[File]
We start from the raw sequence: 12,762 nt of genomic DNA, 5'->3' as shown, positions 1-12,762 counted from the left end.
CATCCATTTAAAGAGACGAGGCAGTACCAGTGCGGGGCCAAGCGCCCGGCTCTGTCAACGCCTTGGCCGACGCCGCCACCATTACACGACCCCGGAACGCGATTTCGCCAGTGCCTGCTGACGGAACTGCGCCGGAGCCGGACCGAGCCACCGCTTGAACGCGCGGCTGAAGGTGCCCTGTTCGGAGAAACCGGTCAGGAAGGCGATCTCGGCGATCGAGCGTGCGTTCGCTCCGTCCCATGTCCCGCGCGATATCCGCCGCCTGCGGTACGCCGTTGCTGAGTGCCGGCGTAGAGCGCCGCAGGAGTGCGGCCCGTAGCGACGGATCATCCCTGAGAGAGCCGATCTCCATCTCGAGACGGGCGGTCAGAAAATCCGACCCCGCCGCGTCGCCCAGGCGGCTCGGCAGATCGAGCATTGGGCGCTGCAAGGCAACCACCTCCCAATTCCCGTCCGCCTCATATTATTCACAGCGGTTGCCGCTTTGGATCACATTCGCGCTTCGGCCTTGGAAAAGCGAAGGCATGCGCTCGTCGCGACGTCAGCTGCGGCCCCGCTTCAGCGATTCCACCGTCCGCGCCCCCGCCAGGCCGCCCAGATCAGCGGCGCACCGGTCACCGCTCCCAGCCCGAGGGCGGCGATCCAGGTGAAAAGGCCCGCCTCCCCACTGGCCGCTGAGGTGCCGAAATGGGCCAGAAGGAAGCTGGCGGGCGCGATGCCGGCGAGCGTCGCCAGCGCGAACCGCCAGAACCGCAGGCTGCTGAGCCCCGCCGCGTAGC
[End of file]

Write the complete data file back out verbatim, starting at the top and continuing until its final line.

We start from the raw sequence: 12,762 nt of genomic DNA, 5'->3' as shown, positions 1-12,762 counted from the left end.
CATCCATTTAAAGAGACGAGGCAGTACCAGTGCGGGGCCAAGCGCCCGGCTCTGTCAACGCCTTGGCCGACGCCGCCACCATTACACGACCCCGGAACGCGATTTCGCCAGTGCCTGCTGACGGAACTGCGCCGGAGCCGGACCGAGCCACCGCTTGAACGCGCGGCTGAAGGTGCCCTGTTCGGAGAAACCGGTCAGGAAGGCGATCTCGGCGATCGAGCGTGCGTTCGCTCCGTCCCATGTCCCGCGCGATATCCGCCGCCTGCGGTACGCCGTTGCTGAGTGCCGGCGTAGAGCGCCGCAGGAGTGCGGCCCGTAGCGACGGATCATCCCTGAGAGAGCCGATCTCCATCTCGAGACGGGCGGTCAGAAAATCCGACCCCGCCGCGTCGCCCAGGCGGCTCGGCAGATCGAGCATTGGGCGCTGCAAGGCAACCACCTCCCAATTCCCGTCCGCCTCATATTATTCACAGCGGTTGCCGCTTTGGATCACATTCGCGCTTCGGCCTTGGAAAAGCGAAGGCATGCGCTCGTCGCGACGTCAGCTGCGGCCCCGCTTCAGCGATTCCACCGTCCGCGCCCCCGCCAGGCCGCCCAGATCAGCGGCGCACCGGTCACCGCTCCCAGCCCGAGGGCGGCGATCCAGGTGAAAAGGCCCGCCTCCCCACTGGCCGCTGAGGTGCCGAAATGGGCCAGAAGGAAGCTGGCGGGCGCGATGCCGGCGAGCGTCGCCAGCGCGAACCGCCAGAACCGCAGGCTGCTGAGCCCCGCCGCGTAGC